As the details of [Harambe's] story gathered in the press, he was often depicted in a stylish wire-service shot, crouched with an arm over his right knee, brooding at the camera like Sean Connery in his virile years. “This beautiful gorilla lost his life because the boy’s parents did not keep a closer watch on the child,” a petition calling for a criminal investigation said. It received half a million signatures—several hundred thousand more, CNN noted, than a petition calling for the indictment of Tamir Rice’s shooters. People projected thoughts into Harambe’s mind. “Our tendency is to see our actions through human lenses,” a neuroscientist named Kurt Gray told the network as the frenzy peaked. “We can’t imagine what it’s like to actually be a gorilla. We can only imagine what it’s like to be us being a gorilla.”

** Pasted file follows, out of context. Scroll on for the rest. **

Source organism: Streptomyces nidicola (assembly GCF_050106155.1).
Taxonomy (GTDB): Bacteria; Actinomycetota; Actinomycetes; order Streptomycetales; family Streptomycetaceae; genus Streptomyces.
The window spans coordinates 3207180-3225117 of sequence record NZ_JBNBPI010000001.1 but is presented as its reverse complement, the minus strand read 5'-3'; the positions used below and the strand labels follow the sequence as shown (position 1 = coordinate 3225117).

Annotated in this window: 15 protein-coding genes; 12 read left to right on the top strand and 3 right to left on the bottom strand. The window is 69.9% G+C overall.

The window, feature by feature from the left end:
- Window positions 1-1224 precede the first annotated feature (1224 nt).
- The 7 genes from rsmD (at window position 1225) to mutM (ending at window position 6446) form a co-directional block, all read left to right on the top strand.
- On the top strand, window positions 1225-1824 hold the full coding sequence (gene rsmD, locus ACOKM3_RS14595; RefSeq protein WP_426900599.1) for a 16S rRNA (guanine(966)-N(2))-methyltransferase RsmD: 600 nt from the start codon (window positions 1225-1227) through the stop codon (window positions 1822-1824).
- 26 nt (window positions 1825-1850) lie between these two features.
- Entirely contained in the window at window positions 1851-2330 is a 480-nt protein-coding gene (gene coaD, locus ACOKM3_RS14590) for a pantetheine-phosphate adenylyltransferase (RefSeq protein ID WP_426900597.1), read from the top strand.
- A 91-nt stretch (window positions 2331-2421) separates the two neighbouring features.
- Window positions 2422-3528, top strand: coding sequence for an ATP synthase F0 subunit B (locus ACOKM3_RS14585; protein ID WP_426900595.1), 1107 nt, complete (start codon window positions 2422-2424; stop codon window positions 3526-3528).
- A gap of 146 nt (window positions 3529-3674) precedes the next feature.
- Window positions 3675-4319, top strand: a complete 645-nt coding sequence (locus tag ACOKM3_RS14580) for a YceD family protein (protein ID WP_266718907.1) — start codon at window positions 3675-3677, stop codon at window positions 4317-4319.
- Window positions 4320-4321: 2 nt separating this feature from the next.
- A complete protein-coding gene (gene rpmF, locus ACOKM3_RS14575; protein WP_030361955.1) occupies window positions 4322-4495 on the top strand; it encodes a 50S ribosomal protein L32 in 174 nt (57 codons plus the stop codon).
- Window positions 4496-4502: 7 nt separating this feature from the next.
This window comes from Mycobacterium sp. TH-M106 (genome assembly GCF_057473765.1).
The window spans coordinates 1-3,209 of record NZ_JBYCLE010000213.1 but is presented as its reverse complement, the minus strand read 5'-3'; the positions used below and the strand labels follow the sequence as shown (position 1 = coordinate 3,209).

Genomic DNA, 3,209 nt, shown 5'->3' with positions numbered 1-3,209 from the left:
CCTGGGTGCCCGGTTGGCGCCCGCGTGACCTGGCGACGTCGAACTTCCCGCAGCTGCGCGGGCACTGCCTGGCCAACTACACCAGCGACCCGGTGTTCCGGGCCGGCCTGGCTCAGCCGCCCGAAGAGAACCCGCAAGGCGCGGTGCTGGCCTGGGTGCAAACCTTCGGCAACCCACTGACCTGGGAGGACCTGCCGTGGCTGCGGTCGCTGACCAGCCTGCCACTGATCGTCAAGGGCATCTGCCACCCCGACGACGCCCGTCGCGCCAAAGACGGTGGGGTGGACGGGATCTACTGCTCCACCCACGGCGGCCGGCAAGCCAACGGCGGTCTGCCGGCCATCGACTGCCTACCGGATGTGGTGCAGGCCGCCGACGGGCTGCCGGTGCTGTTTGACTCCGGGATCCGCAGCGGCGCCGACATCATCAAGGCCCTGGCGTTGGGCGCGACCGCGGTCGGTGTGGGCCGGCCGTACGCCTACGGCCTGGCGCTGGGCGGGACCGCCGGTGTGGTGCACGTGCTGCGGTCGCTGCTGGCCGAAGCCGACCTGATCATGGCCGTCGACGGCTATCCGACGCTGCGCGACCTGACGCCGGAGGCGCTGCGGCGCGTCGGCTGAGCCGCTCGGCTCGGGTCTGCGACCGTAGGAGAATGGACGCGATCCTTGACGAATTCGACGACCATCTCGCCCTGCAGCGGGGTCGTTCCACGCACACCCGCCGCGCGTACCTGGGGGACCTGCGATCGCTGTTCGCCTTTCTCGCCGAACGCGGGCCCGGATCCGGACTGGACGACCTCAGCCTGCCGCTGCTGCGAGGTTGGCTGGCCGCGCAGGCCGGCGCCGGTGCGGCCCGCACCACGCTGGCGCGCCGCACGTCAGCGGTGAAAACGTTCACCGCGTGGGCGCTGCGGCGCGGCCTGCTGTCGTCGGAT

This simple fact is responsible for centuries of ethical dispute. One Harambe activist might believe that killing a gorilla as a safeguard against losing human life is unjust due to our cognitive similarity: the way gorillas think is a lot like the way we think, so they merit a similar moral standing. Another might believe that gorillas get their standing from a cognitive dissimilarity: because of our advanced powers of reason, we are called to rise above the cat-eat-mouse game, to be special protectors of animals, from chickens to chimpanzees. (Both views also support untroubled omnivorism: we kill animals because we are but animals, or because our exceptionalism means that human interests win.) These beliefs, obviously opposed, mark our uncertainty about whether we’re rightful peers or masters among other entities with brains. “One does not meet oneself until one catches the reflection from an eye other than human,” the anthropologist and naturalist Loren Eiseley wrote. In confronting similarity and difference, we are forced to set the limits of our species’ moral reach.